“To bump Cleveland St. Joe’s from Division IV to Division III only moves the problem to a different division,” Brink said. “The system is broken, and we can choose to ignore the fact that pushing a parochial school or an open enrollment powerhouse up a division does little to solve the problem. Regardless, you still have schools that have no ability to get players competing with schools that have the ability to strategically replace players to address weaknesses.”
Revere boys basketball coach Dean Rahas wants “a level playing field.”
“You always want to play against the best competition, but at the same time, not an all-star team,” Rahas said. “I understand kids going to private schools K-12 because of the religious experience, but when kids go to a public school K-8 and then all of a sudden religion becomes important during high school?”
Tallmadge football coach Joe Vassalotti has “mixed feelings because obviously, the private schools draw from much a wider area.”
“They have been more successful across the board in the state tournaments, but personally I like the challenge of playing the best,” Vassalotti said. “We have played a private school three times in the state playoffs, and we won two of them. Do I think it is completely fair, probably not. I can see both sides.”
Private school view
Private schools’ attendance zones would be attached to the public high school in their district. For example; Hoban, St. V-M and Our Lady of the Elms would be attached to the nearest Akron Public Schools member and fall under its attendance zone.
“It does not take into account the traditional method utilized by Catholic schools admissions’ streams,” Hoban boys basketball coach T.K. Griffith said. “Our feeder schools are not in the Akron Garfield district per se, and therefore we will be penalized for doing it the right way and using kids who naturally progress through the CYO system into Hoban, but who are from outside the Garfield district, i.e. Holy Family, St. Hilary, IHM, St. Anthony, St. Sebastian, St. Francis de Sales, etc.”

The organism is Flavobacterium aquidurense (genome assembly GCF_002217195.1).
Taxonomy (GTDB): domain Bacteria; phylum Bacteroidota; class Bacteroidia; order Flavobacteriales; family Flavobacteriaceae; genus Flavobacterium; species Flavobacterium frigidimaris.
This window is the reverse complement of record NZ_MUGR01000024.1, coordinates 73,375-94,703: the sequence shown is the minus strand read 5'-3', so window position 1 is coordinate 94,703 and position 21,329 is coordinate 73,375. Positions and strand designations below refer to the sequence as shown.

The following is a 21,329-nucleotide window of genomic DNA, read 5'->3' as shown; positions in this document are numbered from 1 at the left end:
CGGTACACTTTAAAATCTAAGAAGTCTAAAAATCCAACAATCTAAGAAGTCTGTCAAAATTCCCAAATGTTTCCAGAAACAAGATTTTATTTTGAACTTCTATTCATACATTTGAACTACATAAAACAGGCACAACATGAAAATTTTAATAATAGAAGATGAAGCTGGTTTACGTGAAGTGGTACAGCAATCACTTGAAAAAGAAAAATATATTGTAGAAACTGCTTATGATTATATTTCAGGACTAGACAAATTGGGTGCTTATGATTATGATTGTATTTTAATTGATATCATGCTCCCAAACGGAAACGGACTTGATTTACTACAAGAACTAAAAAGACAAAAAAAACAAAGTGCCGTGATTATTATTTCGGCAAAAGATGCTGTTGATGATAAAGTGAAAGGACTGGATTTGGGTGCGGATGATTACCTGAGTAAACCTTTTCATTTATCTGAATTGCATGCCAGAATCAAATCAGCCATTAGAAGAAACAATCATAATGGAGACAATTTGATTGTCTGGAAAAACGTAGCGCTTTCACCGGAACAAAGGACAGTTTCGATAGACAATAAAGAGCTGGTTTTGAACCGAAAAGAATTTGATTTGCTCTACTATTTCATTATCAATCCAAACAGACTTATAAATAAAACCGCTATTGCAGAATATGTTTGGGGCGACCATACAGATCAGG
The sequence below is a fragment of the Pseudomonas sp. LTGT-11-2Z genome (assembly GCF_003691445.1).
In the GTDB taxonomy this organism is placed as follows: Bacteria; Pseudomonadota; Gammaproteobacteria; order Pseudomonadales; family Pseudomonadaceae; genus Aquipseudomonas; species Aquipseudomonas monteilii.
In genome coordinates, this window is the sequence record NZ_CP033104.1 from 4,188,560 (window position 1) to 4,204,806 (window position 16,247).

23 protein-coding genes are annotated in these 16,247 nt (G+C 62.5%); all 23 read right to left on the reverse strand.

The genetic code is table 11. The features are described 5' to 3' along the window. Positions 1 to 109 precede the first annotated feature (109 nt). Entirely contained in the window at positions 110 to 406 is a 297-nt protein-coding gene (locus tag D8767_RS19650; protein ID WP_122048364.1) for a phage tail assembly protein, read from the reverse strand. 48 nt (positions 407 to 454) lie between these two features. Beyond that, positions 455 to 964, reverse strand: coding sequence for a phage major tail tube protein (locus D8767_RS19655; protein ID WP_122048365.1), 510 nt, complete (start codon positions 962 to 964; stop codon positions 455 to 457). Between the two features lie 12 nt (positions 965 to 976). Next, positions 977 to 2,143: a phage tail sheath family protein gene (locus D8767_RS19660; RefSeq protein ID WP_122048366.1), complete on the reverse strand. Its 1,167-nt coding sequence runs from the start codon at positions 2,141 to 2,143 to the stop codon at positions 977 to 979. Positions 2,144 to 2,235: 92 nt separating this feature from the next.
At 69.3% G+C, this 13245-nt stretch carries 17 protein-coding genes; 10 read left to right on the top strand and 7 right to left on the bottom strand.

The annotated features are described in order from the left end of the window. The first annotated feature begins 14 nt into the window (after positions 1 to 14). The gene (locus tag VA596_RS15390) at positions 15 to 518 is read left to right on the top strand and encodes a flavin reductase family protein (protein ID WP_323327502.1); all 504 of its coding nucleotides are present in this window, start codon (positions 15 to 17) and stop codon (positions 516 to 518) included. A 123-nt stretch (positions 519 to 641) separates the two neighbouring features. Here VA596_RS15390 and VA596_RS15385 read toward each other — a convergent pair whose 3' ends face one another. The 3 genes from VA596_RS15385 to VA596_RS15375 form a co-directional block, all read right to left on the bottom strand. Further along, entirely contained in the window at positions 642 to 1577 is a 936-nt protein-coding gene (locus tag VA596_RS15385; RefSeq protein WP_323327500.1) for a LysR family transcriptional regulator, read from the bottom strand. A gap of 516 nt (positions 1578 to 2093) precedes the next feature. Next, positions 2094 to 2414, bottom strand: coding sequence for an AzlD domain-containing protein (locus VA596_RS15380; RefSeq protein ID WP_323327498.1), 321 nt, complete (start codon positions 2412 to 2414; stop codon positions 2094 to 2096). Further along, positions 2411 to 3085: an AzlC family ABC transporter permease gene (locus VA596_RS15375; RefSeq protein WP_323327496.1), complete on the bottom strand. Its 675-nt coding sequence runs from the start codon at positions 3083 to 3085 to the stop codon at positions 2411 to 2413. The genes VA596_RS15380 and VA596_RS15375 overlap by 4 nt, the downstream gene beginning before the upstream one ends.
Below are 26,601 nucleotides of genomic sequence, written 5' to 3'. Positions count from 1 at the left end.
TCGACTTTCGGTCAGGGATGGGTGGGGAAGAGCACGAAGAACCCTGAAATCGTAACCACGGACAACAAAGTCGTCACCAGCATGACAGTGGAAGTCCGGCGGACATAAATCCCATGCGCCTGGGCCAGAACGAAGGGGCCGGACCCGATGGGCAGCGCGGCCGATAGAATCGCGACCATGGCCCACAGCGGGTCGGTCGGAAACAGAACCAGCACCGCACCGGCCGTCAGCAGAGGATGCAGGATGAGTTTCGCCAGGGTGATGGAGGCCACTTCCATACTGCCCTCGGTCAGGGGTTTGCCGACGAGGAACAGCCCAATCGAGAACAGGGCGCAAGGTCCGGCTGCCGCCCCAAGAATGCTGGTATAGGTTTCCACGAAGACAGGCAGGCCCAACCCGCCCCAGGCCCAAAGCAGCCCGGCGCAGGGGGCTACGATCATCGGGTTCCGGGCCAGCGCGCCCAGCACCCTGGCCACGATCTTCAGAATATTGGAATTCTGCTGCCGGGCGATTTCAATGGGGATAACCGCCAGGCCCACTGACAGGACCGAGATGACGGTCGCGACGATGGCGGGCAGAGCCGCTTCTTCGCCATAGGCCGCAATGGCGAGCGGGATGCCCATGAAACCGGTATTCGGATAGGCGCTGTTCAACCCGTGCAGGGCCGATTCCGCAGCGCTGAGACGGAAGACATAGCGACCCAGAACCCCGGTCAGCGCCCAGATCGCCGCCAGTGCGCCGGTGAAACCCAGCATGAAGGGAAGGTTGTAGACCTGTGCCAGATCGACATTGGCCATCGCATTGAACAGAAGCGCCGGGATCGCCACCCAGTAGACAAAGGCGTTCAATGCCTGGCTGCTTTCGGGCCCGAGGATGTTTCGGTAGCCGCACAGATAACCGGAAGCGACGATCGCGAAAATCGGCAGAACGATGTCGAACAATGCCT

Dan Boarman coached football at Copley and currently coaches at St. V-M.
“They are seeking to find the fairest way to create competitive balance, but I really don’t get it,” Boarman said. “In the old days, we used to talk about working harder. I know the bigger schools are not happy with this. Who is this an advantage for, some of the smaller schools? I don’t know if there is a system that will be equal for all. I know it is aimed at parochials, and we are one of the ones being mentioned constantly.”
The multiplier varies by sport. Basketball teams would have a multiplier of five added for players who are outside their district. Football teams would have a multiplier of two.
St. V-M boys basketball coach Dru Joyce II thinks this option is “better than a separation,” but “there is a lot to be desired in the proposal.”
“My only question is how did they come up with the multipliers?” Joyce said. “Is this a plan that was put out by the OHSAA or other people? That would be my only question. I can understand if they want to have a multiplier, that’s then fine, but five for basketball and two for football. I don’t understand the disparity.”
Walsh boys basketball coach John Norris is happy there will still be one tournament.
“No schools or kids would have benefited from such a separation, and the additional repercussions were unknown,” Norris said. “The new item for competitive balance highlights the differences between public schools that draw outside their boundaries versus those that stay within their defined boundary. I do not think this will silence those who criticize private schools for the fact that by existence, they must pull outside of any boundary defined by their geography.”
Michael Beaven can be reached at 330-996-3829 or email@example.com. Read the high school blog at http://www.ohio.com/preps. Follow him on Twitter at http://twitter.com/MBeavenABJ and on Facebook at http://www.facebook.com/sports.abj.